Many Catholic scientists told me this past weekend in Chicago that the hyped ‘clash’ between science and religion is getting old. And one of the goals of the new organization they had gathered to launch, is to counter the myth that science and faith are incompatible.
But it’s not the only goal–nor even the most important, as several of the scientists in attendance told me.
For many I spoke to at the inaugural conference of the Society of Catholic Scientists at the Millennium Knickerbocker Hotel, the issue of faith versus science was not nearly as important as forming a network of support for fellow scientists and students who share the same religious convictions.
Stephen M. Barr, the founder and president, is professor of physics at University of Delaware, and a frequent contributor both on the lecture circuit and in print, to the debate about faith and science.
One of the reasons for starting the organization, he said, was derived from his own experience as a young Catholic in science. “I felt isolated, because– not just in the world of science, but in the world of academia–people tend to keep their faith quiet, keep it under wraps, and that creates an illusion that there aren’t many religious people in the academic world. But especially in the scientific world.”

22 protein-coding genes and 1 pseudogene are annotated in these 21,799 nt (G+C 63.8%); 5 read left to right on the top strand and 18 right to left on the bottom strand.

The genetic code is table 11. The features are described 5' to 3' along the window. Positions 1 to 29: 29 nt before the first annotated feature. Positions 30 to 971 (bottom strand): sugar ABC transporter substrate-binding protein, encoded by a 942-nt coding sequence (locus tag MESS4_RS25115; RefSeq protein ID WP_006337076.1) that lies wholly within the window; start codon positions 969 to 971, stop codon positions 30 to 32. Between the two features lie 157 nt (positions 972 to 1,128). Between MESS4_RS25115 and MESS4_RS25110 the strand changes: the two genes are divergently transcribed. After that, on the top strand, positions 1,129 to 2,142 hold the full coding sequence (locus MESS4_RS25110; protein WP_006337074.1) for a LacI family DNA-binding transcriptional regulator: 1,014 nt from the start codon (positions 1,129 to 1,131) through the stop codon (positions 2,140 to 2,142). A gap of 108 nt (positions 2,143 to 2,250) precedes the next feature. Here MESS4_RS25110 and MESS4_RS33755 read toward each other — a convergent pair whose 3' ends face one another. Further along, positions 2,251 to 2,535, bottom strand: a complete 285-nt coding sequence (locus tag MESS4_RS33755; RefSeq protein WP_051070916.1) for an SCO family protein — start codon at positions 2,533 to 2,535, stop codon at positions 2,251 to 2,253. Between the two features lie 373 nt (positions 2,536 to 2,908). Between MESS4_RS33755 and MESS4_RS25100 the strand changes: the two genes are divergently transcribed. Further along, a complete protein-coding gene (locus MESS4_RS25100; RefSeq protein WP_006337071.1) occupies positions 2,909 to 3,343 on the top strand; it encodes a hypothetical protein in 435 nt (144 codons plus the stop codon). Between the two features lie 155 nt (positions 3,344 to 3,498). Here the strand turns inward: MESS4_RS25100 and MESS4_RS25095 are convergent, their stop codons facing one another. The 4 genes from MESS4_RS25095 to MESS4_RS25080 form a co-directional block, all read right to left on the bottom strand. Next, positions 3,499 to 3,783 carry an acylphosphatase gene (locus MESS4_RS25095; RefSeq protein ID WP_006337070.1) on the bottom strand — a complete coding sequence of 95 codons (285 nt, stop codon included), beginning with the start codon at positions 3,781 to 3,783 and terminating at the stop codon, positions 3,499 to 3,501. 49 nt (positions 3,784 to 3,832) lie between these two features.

And as a consequence young scientists can feel quite alone, he said. “They don’t know of colleagues, or professors of theirs, or senior people in their field, or even nationally and internationally known scientists who are religious, let alone Catholic. And I think that isolation can be very demoralizing for people.”
Karin Öberg, professor in the department of Astronomy and Astrophysics at Harvard, agreed. “I believe that it is important for Catholic scientists to support one another. Many of us are alone, in the sense that we are the only openly practicing Catholic in our departments. When reflecting over how to live out our vocations as scientists, it is immensely helpful to do so in fellowship with other catholic scientists.”
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